“Curiosity is the key to science,” says the scientist who received the Nobel Prize for research into Alzheimer’s science

When Norwegian May-Britt Moser began her academic career 31 years ago, she didn’t think about answering why Alzheimer’s patients are losing their sense of direction. His interest was in unraveling the basic processes of the rodent brain, studying them, and understanding their basic biology.

When she and her then-husband Edvard Moser discovered a kind of brain cell – the so-called grid cells – that act as a kind of brain GPS and store points like on a map, their research attracted worldwide attention.

“We have started to understand these mechanisms and to understand what happens when these cells die and how this affects the study of neurological diseases,” Moser said in an interview with Folha.

The research earned the ex-couple the 2014 Nobel Prize in Physiology or Medicine, which was also shared with an American researcher who discovered the location in the hippocampus of this system.

For them, basic research is fundamental, without which there would be no applied science. Perhaps the greatest discovery in science in 2020 was the Covid-19 mRNA vaccines (technologies used by Pfizer and Moderna), the result of more than three decades of study. “This is the point of basic research, because today we are laying the foundation for applied research of tomorrow,” he says.

Moser is one of the guests at the event “The Value of Science”, which is sponsored by the Brazilian Academy of Sciences and the Nobel Prize in collaboration with the Serrapilheira Institute and in which Nobel Prize Laureate Physics, Serge Haroche, also takes part. The conversation with 40 selected Brazilian university students from all regions of the country will take place on Thursday (8) at 10 a.m. and can be followed on the Nobel Prize channel on YouTube.


His research for the past 20 years has focused on understanding biological concepts in animals, particularly rodents, rather than looking closely at direct applications of the research, such as the development of new drugs to treat neurological diseases. However, his discovery is of extreme relevance to medicine. How do you see the role of basic research today?
I am happy to answer this question. It is obvious that basic research is very important because without it there is nothing to translate or apply. In my research, I was fortunate enough to examine rodent brain cells and discover problems that were relevant to us. My first question, however, was to understand how rat brains work, so rudimentary compared to ours, but in a different way, such as spatial locomotion. far above that of humans.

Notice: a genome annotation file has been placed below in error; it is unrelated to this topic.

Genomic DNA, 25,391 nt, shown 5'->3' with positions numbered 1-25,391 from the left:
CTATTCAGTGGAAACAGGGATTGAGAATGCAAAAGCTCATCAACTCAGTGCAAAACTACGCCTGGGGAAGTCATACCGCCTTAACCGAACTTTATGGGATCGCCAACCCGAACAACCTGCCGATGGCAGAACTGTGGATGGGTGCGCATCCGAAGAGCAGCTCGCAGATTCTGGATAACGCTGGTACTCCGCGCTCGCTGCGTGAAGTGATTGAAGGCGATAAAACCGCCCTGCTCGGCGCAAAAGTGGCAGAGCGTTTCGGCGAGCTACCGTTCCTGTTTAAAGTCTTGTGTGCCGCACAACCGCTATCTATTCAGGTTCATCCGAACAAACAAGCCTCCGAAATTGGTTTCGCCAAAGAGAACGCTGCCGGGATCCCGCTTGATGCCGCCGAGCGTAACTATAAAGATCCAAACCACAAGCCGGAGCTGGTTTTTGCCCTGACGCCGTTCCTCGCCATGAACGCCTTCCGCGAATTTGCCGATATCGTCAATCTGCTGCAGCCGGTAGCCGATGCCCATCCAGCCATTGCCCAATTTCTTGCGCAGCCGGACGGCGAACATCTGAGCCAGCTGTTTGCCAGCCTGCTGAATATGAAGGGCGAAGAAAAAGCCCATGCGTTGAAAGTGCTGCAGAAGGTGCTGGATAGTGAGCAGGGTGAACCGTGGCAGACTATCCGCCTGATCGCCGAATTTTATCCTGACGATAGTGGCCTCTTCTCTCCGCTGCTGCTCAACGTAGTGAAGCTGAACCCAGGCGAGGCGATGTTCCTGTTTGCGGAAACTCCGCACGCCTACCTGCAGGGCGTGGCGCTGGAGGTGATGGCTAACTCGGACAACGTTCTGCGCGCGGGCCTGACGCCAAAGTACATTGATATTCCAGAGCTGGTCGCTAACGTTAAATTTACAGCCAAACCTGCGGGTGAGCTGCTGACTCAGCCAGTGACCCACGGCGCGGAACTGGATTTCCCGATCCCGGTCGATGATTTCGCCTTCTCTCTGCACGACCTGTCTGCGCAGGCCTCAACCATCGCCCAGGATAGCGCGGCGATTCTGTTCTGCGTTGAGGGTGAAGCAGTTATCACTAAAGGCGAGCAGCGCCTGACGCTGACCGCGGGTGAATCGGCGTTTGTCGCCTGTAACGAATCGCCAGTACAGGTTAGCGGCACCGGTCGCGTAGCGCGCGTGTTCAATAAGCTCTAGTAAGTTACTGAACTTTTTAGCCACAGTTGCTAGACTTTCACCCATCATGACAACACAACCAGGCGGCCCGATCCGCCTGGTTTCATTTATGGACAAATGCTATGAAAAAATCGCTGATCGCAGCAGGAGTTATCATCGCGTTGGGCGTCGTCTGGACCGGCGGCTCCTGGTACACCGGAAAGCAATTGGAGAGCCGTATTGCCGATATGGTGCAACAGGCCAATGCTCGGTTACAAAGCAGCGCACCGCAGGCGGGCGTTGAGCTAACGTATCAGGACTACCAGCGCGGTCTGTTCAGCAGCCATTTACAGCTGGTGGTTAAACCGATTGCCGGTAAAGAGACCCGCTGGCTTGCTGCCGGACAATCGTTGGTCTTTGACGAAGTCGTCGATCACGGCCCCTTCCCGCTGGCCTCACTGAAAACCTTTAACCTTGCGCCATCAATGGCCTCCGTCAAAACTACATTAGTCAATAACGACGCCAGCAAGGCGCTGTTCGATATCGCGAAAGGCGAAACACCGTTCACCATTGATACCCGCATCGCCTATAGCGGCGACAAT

We have started to understand these mechanisms and what happens when these cells are damaged because one of our research developments has been to find that the grid cells are the first to die from Alzheimer’s disease. Of course, there were a lot of questions at the beginning as we were given funds to study the brains of rats and some people asked when the human benefits would appear. Today the relevance is clear, but we didn’t know about it for 30 years.

At the beginning of your career, did you feel particularly encouraged to do basic research?
No, I was never influenced or encouraged to follow a path. I decided to go my own way. And as I worked and brought more and more positive results from my research, I received recognition from my colleagues for my work. But I only started this research because I was curious, because I wanted to understand the processes that go on in the brain. And from then on I never stopped, it’s like an addiction.

How can young people feel stimulated by basic research?
I think just like I was curious, so must they be. All children are naturally curious, but sometimes that curiosity is countered by an adult who is not patient for questions. When people expect children to follow a path or make predetermined decisions instead of being carried away by that curiosity, they are not stimulated.

When you speak to people who have made incredible discoveries, it is common that they have had equally curious and encouraged people in their lives.

The human species is one of more than 1.5 million species living in the world, not including all of the as-yet-unknown microorganisms and species. We still have a lot to discover about life. What made you study mice? As a child, did you have a particular interest in nature?